Carpetbagger shapeshifter Romney:
"My Death Panel is now the first. Now, you Democrats will all love me. Right?
Death to the handicapped and the infirmed and old whom we choose to kill.
Now, you Democrats will all love me for long time, right?"


"Mass. Pushes Rationing to Control Universal Healthcare Costs (RomneyCare)
A 10-member Massachusetts state healthcare advisory board unanimously recommended
that the state begin rationing healthcare to keep the state’s marquee universal health care program afloat financially.

The July 16 recommendations, the Boston Globe explained, would result in a situation where “patients could find it harder to get procedures they want but are of questionable benefit if doctors are operating within a budget.
And they might find it more difficult to get care wherever they want, if primary doctors push to keep patients within their accountable care organization.”
The Globe stressed that the recommendations would “dramatically change how doctors and hospitals are paid, essentially putting providers on a budget as a way to control exploding healthcare costs and improve the quality of care.”
"Budget" is a more politically acceptable word for rationing.
The Globe also noted that “consumer advocates said patients are going to have to be educated about the new system.” Yes, apparently they will have to get used to having their healthcare rationed.


"1,000 cancer patients 'refused treatment'
Charities warned that patients with less common forms of cancer were being discriminated against, while others condemned the system as a “scandal”.
Patients and their doctors can appeal for the NHS to pay for drugs not currently licensed for that type of the disease.
But one in three applications were turned down in the last three years, leaving patients having to pay up £20,000 for the medication themselves."


"Mass. Pushes Rationing to Control Universal Healthcare Costs (RomneyCare)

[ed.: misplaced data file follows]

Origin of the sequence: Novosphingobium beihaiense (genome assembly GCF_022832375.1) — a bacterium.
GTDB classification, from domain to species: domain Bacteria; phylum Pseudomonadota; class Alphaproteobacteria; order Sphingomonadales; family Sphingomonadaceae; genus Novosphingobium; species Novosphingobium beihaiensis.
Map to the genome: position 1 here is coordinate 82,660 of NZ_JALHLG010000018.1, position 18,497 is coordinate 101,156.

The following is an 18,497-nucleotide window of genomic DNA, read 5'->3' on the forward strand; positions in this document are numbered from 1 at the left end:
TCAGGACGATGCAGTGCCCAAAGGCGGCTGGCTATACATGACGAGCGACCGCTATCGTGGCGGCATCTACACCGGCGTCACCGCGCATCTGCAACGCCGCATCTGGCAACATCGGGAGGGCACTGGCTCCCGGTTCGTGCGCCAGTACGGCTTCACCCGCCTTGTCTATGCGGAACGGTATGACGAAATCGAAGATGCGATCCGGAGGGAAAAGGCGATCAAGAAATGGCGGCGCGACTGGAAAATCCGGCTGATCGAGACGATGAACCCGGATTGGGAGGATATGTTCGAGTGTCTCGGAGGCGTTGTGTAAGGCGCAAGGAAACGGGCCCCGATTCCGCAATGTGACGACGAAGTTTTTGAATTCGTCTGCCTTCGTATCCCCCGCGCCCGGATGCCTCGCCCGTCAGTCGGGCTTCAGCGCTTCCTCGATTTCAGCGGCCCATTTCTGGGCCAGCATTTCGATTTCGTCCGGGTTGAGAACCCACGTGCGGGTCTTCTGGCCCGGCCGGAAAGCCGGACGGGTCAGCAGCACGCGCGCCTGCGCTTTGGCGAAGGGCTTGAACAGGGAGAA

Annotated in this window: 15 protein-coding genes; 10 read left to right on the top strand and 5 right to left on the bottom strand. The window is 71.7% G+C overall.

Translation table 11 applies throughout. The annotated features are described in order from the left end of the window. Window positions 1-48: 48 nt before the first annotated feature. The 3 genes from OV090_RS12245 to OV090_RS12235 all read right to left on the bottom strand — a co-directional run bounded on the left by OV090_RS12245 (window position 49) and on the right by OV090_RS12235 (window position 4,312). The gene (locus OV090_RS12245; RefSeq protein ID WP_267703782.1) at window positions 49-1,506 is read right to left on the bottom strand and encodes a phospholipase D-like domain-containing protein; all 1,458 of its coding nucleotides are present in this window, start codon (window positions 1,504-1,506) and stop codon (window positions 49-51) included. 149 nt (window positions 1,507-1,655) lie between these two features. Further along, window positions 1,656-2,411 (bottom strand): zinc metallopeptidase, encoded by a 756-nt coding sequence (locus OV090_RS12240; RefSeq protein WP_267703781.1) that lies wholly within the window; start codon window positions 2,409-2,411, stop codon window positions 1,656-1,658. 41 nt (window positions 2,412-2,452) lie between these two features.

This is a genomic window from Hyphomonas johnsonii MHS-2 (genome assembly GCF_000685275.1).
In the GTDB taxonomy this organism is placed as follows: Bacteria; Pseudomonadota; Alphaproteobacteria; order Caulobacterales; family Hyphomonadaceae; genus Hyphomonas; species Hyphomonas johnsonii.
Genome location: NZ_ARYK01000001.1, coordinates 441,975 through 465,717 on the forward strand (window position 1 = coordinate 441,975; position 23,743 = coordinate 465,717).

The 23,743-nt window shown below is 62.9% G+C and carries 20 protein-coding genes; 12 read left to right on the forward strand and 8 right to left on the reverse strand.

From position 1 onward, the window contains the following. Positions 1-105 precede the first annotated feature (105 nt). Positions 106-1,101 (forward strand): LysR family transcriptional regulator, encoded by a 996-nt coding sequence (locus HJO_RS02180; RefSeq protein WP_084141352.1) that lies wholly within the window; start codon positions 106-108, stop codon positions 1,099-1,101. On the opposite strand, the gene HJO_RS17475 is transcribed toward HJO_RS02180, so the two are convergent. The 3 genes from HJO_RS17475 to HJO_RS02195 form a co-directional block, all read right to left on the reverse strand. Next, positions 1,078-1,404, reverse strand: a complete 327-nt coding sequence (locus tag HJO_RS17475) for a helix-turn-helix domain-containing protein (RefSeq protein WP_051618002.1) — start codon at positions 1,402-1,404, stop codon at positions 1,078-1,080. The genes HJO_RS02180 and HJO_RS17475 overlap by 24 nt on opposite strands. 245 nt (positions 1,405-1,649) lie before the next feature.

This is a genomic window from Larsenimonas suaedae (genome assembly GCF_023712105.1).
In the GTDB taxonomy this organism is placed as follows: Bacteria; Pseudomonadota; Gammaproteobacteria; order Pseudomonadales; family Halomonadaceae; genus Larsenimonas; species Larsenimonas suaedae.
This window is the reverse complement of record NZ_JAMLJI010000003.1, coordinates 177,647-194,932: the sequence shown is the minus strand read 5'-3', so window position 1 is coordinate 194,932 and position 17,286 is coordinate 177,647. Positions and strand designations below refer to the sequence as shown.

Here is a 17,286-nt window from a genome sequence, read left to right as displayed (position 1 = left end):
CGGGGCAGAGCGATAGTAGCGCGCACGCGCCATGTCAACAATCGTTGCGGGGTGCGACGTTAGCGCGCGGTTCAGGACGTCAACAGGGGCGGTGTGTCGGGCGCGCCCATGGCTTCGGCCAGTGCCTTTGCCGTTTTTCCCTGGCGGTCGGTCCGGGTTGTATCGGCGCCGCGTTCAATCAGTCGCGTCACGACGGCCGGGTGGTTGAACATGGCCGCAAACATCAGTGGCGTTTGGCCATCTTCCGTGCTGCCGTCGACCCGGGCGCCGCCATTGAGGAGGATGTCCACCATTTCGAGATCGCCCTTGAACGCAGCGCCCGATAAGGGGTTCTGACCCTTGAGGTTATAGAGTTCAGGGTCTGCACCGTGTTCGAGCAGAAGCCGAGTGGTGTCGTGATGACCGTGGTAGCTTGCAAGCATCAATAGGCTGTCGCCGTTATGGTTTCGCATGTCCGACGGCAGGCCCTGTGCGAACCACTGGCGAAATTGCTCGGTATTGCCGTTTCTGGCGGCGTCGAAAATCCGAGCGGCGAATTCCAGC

A 10-member Massachusetts state healthcare advisory board unanimously recommended
that the state begin rationing healthcare to keep the state’s marquee universal health care program afloat financially.

The July 16 recommendations, the Boston Globe explained, would result in a situation where “patients could find it harder to get procedures they want but are of questionable benefit if doctors are operating within a budget.
And they might find it more difficult to get care wherever they want, if primary doctors push to keep patients within their accountable care organization.”
The Globe stressed that the recommendations would “dramatically change how doctors and hospitals are paid, essentially putting providers on a budget as a way to control exploding healthcare costs and improve the quality of care.”
"Budget" is a more politically acceptable word for rationing.
The Globe also noted that “consumer advocates said patients are going to have to be educated about the new system.” Yes, apparently they will have to get used to having their healthcare rationed.


"Massachusetts Universal Healthcare System Breaking Down Already
When Governor Mitt Romney instituted a universal healthcare plan for Massachusetts in 2006 he proclaimed it a conservative idea.
But has it worked? Has it been successful?
For a time, many thought it might but cracks in the system are already being seen.
These cracks are instructive as a lesson on how Obamacare will crash and burn just like Romneycare is now in the process of doing.

One of the early claims that helped push Romneycare through to law was the insistence by its supporters that Emergency Room visits would fall as more and more citizens became covered under healthcare insurance.
Since ER care is far more expensive than a doctor's care, it was thought that more people with insurance would ease the overcrowding of ERs as well as lower the overall costs of healthcare.
However, a flaw in this logic has been seen throughout the state. As more people became insured, more people demanded the care of doctors. These doctors became overloaded with patients and waiting lists for doctors got longer and longer.